Sometimes innovation begins with a return to basics. Community, utility, passion and engagement were the web’s building blocks long before we started counting tweets, ‘likes’ and shares. Brands are fully familiar now with the enormous potential of fans, friends and followers, but assessing the commercial value of those relationships can be an imprecise science. Sneakerpedia, the award-winning interactive site created by SapientNitro for retailer Foot Locker is, as the name suggests, an encyclopaedia dedicated to sneakers and it represents a cool, creative and highly effective approach to user-engagement and brand-building.
Launched in April 2011 and operating on the familiar wiki model, the site enables users to upload images of their favourite sneakers. Some are boxfresh, some have seen action. Some come with stories, some don’t. Like Wikipedia, it runs on the infinite power of the internet’s hive-mind: every entry can be edited by every user. The result is an extraordinary museum of the tightest kicks (quick translation courtesy of urbandictionary: ‘new shoes that are ill’) on the block: limited editions, discontinued lines, high street favourites and high fashion high-tops.
What you won’t see on the site are blaring brand ads, deals of the day, shopping baskets or a checkout button. The Foot Locker branding is purposefully discrete and, covet them as you might, these shoes aren’t for sale. Part social history, part cult convention, Sneakerpedia
is a genuine community site, created by, with and for its users. So what did Foot Locker want to achieve, and how did this vast repository of knowledge help realise that objective? Malcolm Poynton, Sapient- Nitro’s Chief Creative Officer, begins by taking a step back to consider Foot Locker’s place within the market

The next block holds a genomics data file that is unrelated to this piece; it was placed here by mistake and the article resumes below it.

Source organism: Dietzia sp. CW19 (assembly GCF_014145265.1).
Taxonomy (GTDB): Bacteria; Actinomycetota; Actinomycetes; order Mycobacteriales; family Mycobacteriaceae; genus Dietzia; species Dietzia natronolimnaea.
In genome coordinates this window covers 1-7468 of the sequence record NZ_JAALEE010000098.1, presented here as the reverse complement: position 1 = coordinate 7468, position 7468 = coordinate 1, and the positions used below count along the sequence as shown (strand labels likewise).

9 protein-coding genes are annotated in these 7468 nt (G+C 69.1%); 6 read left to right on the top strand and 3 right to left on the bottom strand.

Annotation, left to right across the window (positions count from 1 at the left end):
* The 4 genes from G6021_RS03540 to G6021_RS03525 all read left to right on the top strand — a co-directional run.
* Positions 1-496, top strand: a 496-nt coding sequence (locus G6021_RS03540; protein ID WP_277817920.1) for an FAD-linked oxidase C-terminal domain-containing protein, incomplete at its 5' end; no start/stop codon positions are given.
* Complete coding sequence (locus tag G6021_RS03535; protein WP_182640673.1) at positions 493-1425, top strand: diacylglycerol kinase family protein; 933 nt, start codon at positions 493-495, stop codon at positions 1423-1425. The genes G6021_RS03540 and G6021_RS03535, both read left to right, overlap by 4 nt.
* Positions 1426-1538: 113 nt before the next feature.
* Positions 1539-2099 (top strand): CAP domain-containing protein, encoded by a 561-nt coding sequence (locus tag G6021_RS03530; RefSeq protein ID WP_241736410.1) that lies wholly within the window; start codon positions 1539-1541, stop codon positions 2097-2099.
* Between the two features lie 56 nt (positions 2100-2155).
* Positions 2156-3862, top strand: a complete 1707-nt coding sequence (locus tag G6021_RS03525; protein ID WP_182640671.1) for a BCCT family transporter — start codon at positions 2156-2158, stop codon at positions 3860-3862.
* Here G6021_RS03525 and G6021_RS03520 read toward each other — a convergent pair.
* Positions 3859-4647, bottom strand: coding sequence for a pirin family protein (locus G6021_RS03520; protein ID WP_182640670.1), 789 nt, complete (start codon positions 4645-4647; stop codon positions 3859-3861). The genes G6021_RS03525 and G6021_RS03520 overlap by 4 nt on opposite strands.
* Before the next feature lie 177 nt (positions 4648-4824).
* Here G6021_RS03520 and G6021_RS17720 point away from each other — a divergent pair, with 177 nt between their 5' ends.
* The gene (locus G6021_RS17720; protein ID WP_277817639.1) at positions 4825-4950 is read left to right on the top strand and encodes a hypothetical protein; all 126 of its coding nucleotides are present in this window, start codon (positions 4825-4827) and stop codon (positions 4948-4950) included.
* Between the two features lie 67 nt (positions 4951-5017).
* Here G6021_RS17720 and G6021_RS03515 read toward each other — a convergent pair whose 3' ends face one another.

“The interesting part of the story,” he says, “is there wasn’t a brief for Sneakerpdia, per se. What there was, was a client who had a longstanding engagement with their audience through having a traditional broadcast media deal with MTV, where they’d run three or four ads in rotation each year. Foot Locker was established in 1974. It’s the world’s largest sneaker retailer and pretty much the only one that’s genuinely agnostic to brands. But they’d been hugely challenged by actual sneaker manufacturers like Adidas, Lacoste and Nike, who have their own flagship stores, as well as by new start-up niche retailers. How can they compete in that space? They were losing that connection with the audience in whose eyes they’d become “just another shoe store”. So, in briefing for more ads it occurred to us that we needed to ask a lot more questions. And in asking those questions we discovered a bunch of things that conventional advertising could never solve.”
Foot Locker’s conversion rates, Poynton explains, were slightly below average in the shoe sector. Retention of frontline retail staff wasn’t great. And unlike their competitors, who stocked golf, football and tennis gear, thereby enabling them to spread the brand, Foot Locker only sold sneakers. Arriving at what the team refer to as the ‘organising idea’ – summed up as ‘enthusiasm beyond reason’ – SapientNitro realised that Foot Locker’s history and sneaker specialism held the key to a different sort of solution.